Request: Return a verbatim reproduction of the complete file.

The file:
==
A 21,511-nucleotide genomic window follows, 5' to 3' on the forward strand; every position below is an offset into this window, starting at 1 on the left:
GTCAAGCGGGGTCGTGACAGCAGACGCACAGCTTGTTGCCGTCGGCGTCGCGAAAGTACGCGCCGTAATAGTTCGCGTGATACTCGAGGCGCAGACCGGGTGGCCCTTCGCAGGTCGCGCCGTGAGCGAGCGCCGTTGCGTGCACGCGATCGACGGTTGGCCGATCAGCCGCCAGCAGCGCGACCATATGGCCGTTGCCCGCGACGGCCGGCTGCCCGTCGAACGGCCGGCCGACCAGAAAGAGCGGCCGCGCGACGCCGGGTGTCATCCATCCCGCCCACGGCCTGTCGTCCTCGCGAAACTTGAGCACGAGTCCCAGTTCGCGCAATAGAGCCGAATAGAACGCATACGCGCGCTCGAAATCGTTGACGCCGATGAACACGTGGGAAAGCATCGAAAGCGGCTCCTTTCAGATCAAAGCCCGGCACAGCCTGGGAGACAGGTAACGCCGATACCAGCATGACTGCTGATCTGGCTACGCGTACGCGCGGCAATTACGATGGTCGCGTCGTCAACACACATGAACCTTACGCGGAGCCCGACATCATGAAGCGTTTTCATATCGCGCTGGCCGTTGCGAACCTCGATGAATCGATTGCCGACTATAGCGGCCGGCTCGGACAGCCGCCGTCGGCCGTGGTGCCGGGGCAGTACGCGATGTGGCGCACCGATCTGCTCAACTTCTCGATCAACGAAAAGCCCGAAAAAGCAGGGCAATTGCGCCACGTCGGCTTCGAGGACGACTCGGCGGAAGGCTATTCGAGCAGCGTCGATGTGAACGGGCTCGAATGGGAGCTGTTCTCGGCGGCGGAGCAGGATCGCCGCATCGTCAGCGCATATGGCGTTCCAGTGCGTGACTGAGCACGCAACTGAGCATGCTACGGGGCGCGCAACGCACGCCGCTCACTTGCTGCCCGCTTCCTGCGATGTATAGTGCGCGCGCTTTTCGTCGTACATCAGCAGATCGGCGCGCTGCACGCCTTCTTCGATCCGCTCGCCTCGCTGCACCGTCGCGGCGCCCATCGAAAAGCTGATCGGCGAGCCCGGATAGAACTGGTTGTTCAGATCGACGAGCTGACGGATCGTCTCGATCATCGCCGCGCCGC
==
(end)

A 21,511-nucleotide genomic window follows, 5' to 3' on the forward strand; every position below is an offset into this window, starting at 1 on the left:
GTCAAGCGGGGTCGTGACAGCAGACGCACAGCTTGTTGCCGTCGGCGTCGCGAAAGTACGCGCCGTAATAGTTCGCGTGATACTCGAGGCGCAGACCGGGTGGCCCTTCGCAGGTCGCGCCGTGAGCGAGCGCCGTTGCGTGCACGCGATCGACGGTTGGCCGATCAGCCGCCAGCAGCGCGACCATATGGCCGTTGCCCGCGACGGCCGGCTGCCCGTCGAACGGCCGGCCGACCAGAAAGAGCGGCCGCGCGACGCCGGGTGTCATCCATCCCGCCCACGGCCTGTCGTCCTCGCGAAACTTGAGCACGAGTCCCAGTTCGCGCAATAGAGCCGAATAGAACGCATACGCGCGCTCGAAATCGTTGACGCCGATGAACACGTGGGAAAGCATCGAAAGCGGCTCCTTTCAGATCAAAGCCCGGCACAGCCTGGGAGACAGGTAACGCCGATACCAGCATGACTGCTGATCTGGCTACGCGTACGCGCGGCAATTACGATGGTCGCGTCGTCAACACACATGAACCTTACGCGGAGCCCGACATCATGAAGCGTTTTCATATCGCGCTGGCCGTTGCGAACCTCGATGAATCGATTGCCGACTATAGCGGCCGGCTCGGACAGCCGCCGTCGGCCGTGGTGCCGGGGCAGTACGCGATGTGGCGCACCGATCTGCTCAACTTCTCGATCAACGAAAAGCCCGAAAAAGCAGGGCAATTGCGCCACGTCGGCTTCGAGGACGACTCGGCGGAAGGCTATTCGAGCAGCGTCGATGTGAACGGGCTCGAATGGGAGCTGTTCTCGGCGGCGGAGCAGGATCGCCGCATCGTCAGCGCATATGGCGTTCCAGTGCGTGACTGAGCACGCAACTGAGCATGCTACGGGGCGCGCAACGCACGCCGCTCACTTGCTGCCCGCTTCCTGCGATGTATAGTGCGCGCGCTTTTCGTCGTACATCAGCAGATCGGCGCGCTGCACGCCTTCTTCGATCCGCTCGCCTCGCTGCACCGTCGCGGCGCCCATCGAAAAGCTGATCGGCGAGCCCGGATAGAACTGGTTGTTCAGATCGACGAGCTGACGGATCGTCTCGATCATCGCCGCGCCGC